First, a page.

Now that we’ve covered the good, time to deal with the bad – cotton. Too many times, here at Snowcentral, we’ve seen people employ the quantity over quality approach. That is to say, skiers who believe throwing as many layers on as possible will stay warm and dry all day…This is WRONG! You may get away with it skiing the warm days here in Australia, but stare down the barrel of -25 deg day in Canada, in your sweat soaked cotton t-shirt and see how you feel. The basic principle of cotton is that it works well in the heat, because it holds moisture to your skin, decreasing the amount of sweat the body needs to produce to keep you cool, but apply that principle to extreme cold and you’ve pretty much signed your own death sentence. Survival experts say that if you were to find yourself drenched to the bone in a frigid environment and wearing a cotton shirt, your best bet for survival is to go naked, rather than stay in the shirt- hopefully that provides some perspective!


xt0902 kids merino pants


Fleece is your friend, when it comes to midlayers! It’s cheap, dries fast, doesn’t smell, is hard to stain, wickable and in a pinch can be hand washed and dried on a heater in less than half an hour…moral of the story – travel with fleece. There are plenty of technical midlayers out there which are great, but you pay a premium for them and they don’t necessarily work any better than polar fleece garments. Our recommendation is to get yourself a couple of comfy fleece midlayers and reap the rewards. If you’re a real cold frog, consider beefing up your midlayer options; add another wool top for a little bit of warmth, include an insulated vest/jacket or if it’s really cold, you can add down/soft shell lightweight jackets.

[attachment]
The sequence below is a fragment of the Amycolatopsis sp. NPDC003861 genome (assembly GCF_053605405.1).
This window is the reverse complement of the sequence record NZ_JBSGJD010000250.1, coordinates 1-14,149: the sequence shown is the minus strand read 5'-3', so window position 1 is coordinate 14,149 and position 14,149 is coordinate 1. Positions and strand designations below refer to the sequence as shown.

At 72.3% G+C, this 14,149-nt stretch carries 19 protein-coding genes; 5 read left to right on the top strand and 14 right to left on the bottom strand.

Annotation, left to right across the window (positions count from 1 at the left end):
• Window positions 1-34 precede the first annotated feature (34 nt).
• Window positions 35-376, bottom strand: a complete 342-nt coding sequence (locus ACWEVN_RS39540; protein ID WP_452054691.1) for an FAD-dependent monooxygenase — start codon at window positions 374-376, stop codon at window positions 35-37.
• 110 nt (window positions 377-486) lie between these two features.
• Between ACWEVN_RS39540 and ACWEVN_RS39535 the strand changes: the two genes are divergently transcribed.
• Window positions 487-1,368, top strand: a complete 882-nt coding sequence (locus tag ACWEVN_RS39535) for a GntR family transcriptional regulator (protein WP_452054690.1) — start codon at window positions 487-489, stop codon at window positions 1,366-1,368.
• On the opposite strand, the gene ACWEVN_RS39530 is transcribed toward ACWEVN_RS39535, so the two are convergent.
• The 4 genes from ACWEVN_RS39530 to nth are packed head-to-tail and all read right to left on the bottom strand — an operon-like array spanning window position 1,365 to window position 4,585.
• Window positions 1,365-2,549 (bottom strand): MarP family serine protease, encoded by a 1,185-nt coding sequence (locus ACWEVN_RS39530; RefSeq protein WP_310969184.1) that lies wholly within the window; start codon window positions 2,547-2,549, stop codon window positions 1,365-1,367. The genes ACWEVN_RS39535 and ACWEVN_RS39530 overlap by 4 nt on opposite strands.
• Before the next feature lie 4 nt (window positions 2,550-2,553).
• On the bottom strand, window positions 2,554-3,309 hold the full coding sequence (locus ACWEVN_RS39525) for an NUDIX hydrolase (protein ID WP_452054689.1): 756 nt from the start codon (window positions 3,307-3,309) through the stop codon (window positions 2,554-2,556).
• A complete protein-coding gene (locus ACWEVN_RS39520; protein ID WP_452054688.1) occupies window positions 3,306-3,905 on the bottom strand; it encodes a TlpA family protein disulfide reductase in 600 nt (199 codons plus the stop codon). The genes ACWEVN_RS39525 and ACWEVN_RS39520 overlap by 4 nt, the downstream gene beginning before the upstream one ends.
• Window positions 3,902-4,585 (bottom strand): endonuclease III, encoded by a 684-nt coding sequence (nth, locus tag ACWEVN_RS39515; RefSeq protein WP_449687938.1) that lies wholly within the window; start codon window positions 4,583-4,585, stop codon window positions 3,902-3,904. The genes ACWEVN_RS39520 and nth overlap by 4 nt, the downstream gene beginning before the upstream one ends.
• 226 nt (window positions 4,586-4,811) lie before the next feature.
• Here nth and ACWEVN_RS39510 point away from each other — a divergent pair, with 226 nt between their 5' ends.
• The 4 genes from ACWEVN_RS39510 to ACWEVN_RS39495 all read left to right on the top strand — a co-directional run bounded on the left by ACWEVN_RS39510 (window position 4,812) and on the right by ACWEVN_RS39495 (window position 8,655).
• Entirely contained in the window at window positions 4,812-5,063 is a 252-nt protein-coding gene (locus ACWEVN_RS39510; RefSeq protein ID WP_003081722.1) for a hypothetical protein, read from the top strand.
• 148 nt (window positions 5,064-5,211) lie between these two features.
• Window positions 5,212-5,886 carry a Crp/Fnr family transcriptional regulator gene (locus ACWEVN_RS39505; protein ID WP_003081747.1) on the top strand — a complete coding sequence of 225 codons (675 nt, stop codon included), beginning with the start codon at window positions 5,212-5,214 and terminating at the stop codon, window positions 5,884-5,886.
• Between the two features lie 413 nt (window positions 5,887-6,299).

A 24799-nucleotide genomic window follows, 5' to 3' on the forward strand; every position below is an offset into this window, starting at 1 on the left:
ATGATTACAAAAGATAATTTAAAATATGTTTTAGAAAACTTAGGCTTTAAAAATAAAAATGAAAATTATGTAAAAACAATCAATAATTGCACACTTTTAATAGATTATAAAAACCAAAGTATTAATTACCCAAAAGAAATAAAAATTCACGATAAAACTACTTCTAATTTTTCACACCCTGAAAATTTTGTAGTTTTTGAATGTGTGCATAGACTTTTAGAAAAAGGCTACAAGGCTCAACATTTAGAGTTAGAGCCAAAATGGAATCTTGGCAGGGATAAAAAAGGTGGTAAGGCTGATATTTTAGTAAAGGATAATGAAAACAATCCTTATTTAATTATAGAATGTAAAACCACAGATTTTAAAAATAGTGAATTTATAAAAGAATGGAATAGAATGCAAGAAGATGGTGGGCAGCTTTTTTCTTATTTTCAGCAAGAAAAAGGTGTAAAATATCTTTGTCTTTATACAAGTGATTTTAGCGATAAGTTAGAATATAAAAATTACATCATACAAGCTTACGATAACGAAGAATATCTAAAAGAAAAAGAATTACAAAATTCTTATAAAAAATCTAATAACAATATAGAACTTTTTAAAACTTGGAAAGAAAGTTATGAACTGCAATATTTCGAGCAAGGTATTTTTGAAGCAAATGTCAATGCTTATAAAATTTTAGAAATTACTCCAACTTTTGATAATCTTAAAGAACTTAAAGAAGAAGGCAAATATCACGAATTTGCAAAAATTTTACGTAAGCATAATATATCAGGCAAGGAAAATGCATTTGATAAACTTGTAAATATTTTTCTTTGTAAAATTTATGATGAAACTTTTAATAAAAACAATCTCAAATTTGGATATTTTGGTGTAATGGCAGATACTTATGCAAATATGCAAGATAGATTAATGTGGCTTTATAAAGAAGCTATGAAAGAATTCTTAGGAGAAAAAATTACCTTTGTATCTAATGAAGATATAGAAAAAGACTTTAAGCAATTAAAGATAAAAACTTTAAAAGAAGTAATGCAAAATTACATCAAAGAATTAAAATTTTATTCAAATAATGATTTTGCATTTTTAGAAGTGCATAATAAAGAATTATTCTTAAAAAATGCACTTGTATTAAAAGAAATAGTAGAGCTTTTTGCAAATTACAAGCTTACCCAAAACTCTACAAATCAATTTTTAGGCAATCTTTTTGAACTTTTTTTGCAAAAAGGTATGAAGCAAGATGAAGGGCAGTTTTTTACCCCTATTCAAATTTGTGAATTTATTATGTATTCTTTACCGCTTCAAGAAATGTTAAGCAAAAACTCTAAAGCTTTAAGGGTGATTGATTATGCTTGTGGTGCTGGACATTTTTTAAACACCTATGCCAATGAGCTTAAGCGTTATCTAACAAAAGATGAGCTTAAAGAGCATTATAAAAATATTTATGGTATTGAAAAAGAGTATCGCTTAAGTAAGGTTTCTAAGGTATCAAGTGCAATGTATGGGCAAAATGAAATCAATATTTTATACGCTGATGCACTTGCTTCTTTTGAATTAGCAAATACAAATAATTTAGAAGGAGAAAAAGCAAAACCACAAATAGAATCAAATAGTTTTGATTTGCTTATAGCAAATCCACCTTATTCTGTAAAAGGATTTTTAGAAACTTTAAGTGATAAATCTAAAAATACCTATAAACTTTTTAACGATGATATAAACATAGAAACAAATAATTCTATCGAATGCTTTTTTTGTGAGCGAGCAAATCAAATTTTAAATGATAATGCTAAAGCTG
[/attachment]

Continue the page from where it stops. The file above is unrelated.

The first rumor to dispel: waterproofing and breathability ratings don’t directly pertain to the warmth of your outerwear. Getting your hands on the best Gore-tex 20,000/20,000mm jacket isn’t going to guarantee your warmth on the slopes (although it doesn’t hurt your chances). One thing to consider is the level of insulation in your jacket…is it down? Is there polyfill insulator? If so, which weight? For example, heading to Niseko in January, there is a very good chance your snow quality is going to be very, very dry accompanied by cold air temps. Your ski wear isn’t likely to leak, as the snow is too dry and just brushes away, but the bitey air temperature will mean you need a nice, insulated jacket to keep the chills at bay. On the flipside, skiing Australian slopes in August is likely to be warm, with wet and heavy snow, so that’s when you’re waterproofing really gets put to the test, and with the right midlayers, you probably won’t want much in the way of insulation.

So I’m guessing by now you can see where I’m going with this… heading away to the snow is all about knowing the conditions you’ll be faced with and ensuring you have the best possible kit to face those challenges. Use your local ski shop guys and girls for advice. There’s a good chance that between the whole staff, someone has been where you’re headed to, if not, they’ve read about it or heard of it. Why spend thousands on an amazing trip to the snow and have it all come undone because you saved $20 on thermals!